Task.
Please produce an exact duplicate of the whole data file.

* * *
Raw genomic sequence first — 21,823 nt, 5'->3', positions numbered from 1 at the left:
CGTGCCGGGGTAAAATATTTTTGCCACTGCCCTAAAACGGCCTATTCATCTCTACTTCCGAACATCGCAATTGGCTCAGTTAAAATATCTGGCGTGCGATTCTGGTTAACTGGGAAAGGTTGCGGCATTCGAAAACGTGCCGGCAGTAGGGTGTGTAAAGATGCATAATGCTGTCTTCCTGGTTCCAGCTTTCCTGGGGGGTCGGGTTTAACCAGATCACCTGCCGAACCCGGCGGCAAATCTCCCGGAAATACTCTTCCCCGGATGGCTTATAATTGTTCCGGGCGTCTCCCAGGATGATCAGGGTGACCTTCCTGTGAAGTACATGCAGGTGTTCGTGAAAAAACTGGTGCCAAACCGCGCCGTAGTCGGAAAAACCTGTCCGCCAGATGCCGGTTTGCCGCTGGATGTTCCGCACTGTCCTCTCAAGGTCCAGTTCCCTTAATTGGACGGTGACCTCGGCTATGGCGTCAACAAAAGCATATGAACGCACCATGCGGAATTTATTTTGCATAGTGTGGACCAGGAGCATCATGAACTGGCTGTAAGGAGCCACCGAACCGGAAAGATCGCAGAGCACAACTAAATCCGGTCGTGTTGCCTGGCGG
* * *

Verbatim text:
Raw genomic sequence first — 21,823 nt, 5'->3', positions numbered from 1 at the left:
CGTGCCGGGGTAAAATATTTTTGCCACTGCCCTAAAACGGCCTATTCATCTCTACTTCCGAACATCGCAATTGGCTCAGTTAAAATATCTGGCGTGCGATTCTGGTTAACTGGGAAAGGTTGCGGCATTCGAAAACGTGCCGGCAGTAGGGTGTGTAAAGATGCATAATGCTGTCTTCCTGGTTCCAGCTTTCCTGGGGGGTCGGGTTTAACCAGATCACCTGCCGAACCCGGCGGCAAATCTCCCGGAAATACTCTTCCCCGGATGGCTTATAATTGTTCCGGGCGTCTCCCAGGATGATCAGGGTGACCTTCCTGTGAAGTACATGCAGGTGTTCGTGAAAAAACTGGTGCCAAACCGCGCCGTAGTCGGAAAAACCTGTCCGCCAGATGCCGGTTTGCCGCTGGATGTTCCGCACTGTCCTCTCAAGGTCCAGTTCCCTTAATTGGACGGTGACCTCGGCTATGGCGTCAACAAAAGCATATGAACGCACCATGCGGAATTTATTTTGCATAGTGTGGACCAGGAGCATCATGAACTGGCTGTAAGGAGCCACCGAACCGGAAAGATCGCAGAGCACAACTAAATCCGGTCGTGTTGCCTGGCGG